For an explanation of the methodology of this series, see the introduction.

"Should you buy a Hebrew slave, he shall work [for]six years, and in the seventh [year], he shall go out to freedom without charge." (Ex. 21:2)

Peshat (basic meaning):

Rashi:"Should you buy a Hebrew slave"
A slave who is himself a Hebrew. Or perhaps it means only a slave of a Hebrew, a Canaanite [servant] whom you bought from a Hebrew. And concerning him, he [the Torah] says, "he shall work [for] six years." How [then] can I apply the [law in the following] verse, "and you shall bequeath them"? (Lev. 25:46) [Does this verse apply] concerning one [a servant] purchased from a non-Jew, but one [a servant] purchased from an Israelite goes free after six years? Therefore, the Torah states: "Should your brother, a Hebrew man be sold to you, [he shall serve you for six years]". (Deut. 15:12) [This is the clarification that] I [God] said this only regarding your brother.

"Should you buy"
from the hand of the court, who sold him [into servitude] because of his theft, as it is said: "If he has no [money], he shall be sold for his theft". (Ex. 22:2) Or perhaps it refers only to one who sold oneself [into servitude] because of poverty, but if the court sold him, he does not go free after six [years]? When he [the Torah] says: "And if your brother becomes impoverished beside you and is sold to you", (Ex. 25:39) one who sells oneself because of poverty is mentioned [here]. So [to avoid repetition] how do I apply "Should you buy"? [By understanding that this is] concerning one sold by the court.

Remez (hinted meaning):

There is no Baal HaTurim on this verse.

Derash (interpretive meaning):

Targum Yonatan: If you buy a son of Israel, on account of his theft, six years he shall serve, and at the incoming of the seventh he shall go out free without price.

...the liberation of a servant in the 7th year has a remembrance of the leaving from Egypt...

Ramban: "if you buy a Hebrew servant"
G‑d began the first judgment with a Hebrew servant because the liberation of a servant in the 7th year has a remembrance of the leaving from Egypt mentioned in the 1st Commandment. It also has a remembrance of the creation just as Shabbat does, for the 7th year signals a complete rest from the work of the master. Too "seventh" is among the years a Jubilee, for the 7th is the most chosen of days to be Shabbat, and of the years to be a Shemita (Sabbatical Year), and of the 7 Shemita's to be Jubilee, and they all point to one subject, to the secret of the days of this world from "Bereishit bara" to "Vayachulu". (Gen. 1:1-2:3) So that is why this commandment is mentioned first because of its extreme importance alluding to the great things in the process of creation. 1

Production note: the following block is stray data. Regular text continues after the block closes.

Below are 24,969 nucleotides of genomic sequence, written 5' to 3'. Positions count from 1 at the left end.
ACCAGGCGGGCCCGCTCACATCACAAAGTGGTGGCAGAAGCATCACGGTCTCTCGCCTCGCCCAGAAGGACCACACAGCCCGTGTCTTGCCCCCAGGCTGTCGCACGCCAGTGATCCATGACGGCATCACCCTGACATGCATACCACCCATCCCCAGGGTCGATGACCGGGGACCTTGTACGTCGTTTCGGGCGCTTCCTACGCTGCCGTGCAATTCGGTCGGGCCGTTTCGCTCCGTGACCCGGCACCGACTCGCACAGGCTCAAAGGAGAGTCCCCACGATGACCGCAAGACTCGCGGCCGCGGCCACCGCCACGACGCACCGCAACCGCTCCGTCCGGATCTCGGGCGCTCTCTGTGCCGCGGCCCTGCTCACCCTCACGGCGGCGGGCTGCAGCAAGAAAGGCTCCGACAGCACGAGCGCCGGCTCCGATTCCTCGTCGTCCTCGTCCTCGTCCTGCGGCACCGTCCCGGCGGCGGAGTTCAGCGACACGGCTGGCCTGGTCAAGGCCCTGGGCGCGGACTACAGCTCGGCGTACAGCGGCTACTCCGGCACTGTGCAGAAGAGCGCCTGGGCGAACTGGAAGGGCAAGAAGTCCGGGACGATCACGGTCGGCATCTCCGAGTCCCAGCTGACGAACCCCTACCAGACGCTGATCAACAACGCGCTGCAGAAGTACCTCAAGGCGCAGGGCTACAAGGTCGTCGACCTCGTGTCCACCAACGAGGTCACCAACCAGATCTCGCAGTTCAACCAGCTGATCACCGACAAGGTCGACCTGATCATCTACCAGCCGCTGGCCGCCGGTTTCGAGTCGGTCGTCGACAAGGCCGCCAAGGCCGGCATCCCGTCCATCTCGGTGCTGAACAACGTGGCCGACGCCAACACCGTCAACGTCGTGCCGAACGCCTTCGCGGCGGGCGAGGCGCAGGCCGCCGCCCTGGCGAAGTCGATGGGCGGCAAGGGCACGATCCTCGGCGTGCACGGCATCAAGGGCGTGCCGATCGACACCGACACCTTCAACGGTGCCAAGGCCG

Ohr HaChayim: Perhaps it means that "when you are about to buy a slave, buy a Jewish one". Don't buy a non-Jew because you know you can keep him indefinitely. The reason why the Torah refers to the slave as a Hebrew instead of a Israelite is that the Torah is sensitive about combining the words "slave" and "Israelite." The Torah wants us to know that the term "slave" is only used for a Jew for a temporary status only, since Jews are all G‑d's permanent slaves. This is one of the reasons why such a Jewish servant must leave his master in the 7th year.

Maggid Mesharim: Since the Shemita year does not free him, why does it say that he goes free in the 7th year? The secret is what our Sages said that one who goes about the desert and does not know when the Shabbat is counts 6 days and rests, and so it is forever because every 7th day is Shabbat, for all the sefirot are Shabbat. Similarly with this matter. Too, it hints that man should work 6 years in this world. That is 60 years he should exist and in the 7th decade "he shall go out" free with charge as it says "naked I went out of my mother's womb" (Job 1:21)

This parasha hints that one should follow his Acquirer, that a Jewish servant refers to the spirit that is certainly subjugated within the body. As the Holy One blessed is He said to the body, "when you purchase a Jewish servant" that is spirit, you should not permit him to go after the pleasures of the body. For the existence of a body in this world in only 6 years, that is 6 decades of years. "And in the 7th" when he reaches 70 years old, he will go out of the world free without anything.

R. Yechiel Michal MeZlotchov: It takes a tremendous amount of work "to acquire" the qualities of being a Jewish servant to G‑d. (Peninei HaChassidut)

R. Yitzchak of Neshchiz: One can practice Shabbat/the Seventh" in such a way that one can become free, liberating the self from compulsive servitude to rhythms of addiction. One can escape the capture of the yetzer — the habitual inclination.

R. Reuven of Zhernovitch: Once one sees that the security and rewards granted by the imbalanced self are so small that you really are getting nothing for your life and time; that you are giving up everything "freely", then you can begin to seize your liberty.

...the sale and servitude of Jewish slaves represents the descent of the soul into the body.